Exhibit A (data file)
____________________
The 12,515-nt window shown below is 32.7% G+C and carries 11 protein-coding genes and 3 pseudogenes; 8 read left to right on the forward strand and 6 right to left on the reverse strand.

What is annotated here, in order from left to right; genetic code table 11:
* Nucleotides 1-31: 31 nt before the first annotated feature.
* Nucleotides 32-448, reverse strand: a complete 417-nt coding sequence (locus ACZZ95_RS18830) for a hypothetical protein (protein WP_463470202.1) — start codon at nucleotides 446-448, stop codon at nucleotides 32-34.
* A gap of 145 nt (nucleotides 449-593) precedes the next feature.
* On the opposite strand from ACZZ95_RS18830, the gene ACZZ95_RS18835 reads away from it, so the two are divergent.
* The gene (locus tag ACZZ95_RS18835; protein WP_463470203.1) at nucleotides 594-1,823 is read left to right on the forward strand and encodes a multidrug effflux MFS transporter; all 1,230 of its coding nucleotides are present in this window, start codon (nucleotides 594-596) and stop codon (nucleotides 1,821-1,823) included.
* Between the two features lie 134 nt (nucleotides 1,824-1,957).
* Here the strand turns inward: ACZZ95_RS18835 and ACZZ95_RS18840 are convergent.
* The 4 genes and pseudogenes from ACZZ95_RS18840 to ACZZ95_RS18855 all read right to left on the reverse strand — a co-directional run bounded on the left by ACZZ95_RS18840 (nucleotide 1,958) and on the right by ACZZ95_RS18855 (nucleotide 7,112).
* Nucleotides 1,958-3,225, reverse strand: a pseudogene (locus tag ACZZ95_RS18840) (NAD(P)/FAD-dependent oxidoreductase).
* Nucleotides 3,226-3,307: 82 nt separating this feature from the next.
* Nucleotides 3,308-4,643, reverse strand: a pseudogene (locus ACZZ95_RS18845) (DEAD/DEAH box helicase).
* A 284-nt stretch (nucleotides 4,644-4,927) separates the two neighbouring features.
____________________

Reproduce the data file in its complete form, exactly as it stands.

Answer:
The 12,515-nt window shown below is 32.7% G+C and carries 11 protein-coding genes and 3 pseudogenes; 8 read left to right on the forward strand and 6 right to left on the reverse strand.

What is annotated here, in order from left to right; genetic code table 11:
* Nucleotides 1-31: 31 nt before the first annotated feature.
* Nucleotides 32-448, reverse strand: a complete 417-nt coding sequence (locus ACZZ95_RS18830) for a hypothetical protein (protein WP_463470202.1) — start codon at nucleotides 446-448, stop codon at nucleotides 32-34.
* A gap of 145 nt (nucleotides 449-593) precedes the next feature.
* On the opposite strand from ACZZ95_RS18830, the gene ACZZ95_RS18835 reads away from it, so the two are divergent.
* The gene (locus tag ACZZ95_RS18835; protein WP_463470203.1) at nucleotides 594-1,823 is read left to right on the forward strand and encodes a multidrug effflux MFS transporter; all 1,230 of its coding nucleotides are present in this window, start codon (nucleotides 594-596) and stop codon (nucleotides 1,821-1,823) included.
* Between the two features lie 134 nt (nucleotides 1,824-1,957).
* Here the strand turns inward: ACZZ95_RS18835 and ACZZ95_RS18840 are convergent.
* The 4 genes and pseudogenes from ACZZ95_RS18840 to ACZZ95_RS18855 all read right to left on the reverse strand — a co-directional run bounded on the left by ACZZ95_RS18840 (nucleotide 1,958) and on the right by ACZZ95_RS18855 (nucleotide 7,112).
* Nucleotides 1,958-3,225, reverse strand: a pseudogene (locus tag ACZZ95_RS18840) (NAD(P)/FAD-dependent oxidoreductase).
* Nucleotides 3,226-3,307: 82 nt separating this feature from the next.
* Nucleotides 3,308-4,643, reverse strand: a pseudogene (locus ACZZ95_RS18845) (DEAD/DEAH box helicase).
* A 284-nt stretch (nucleotides 4,644-4,927) separates the two neighbouring features.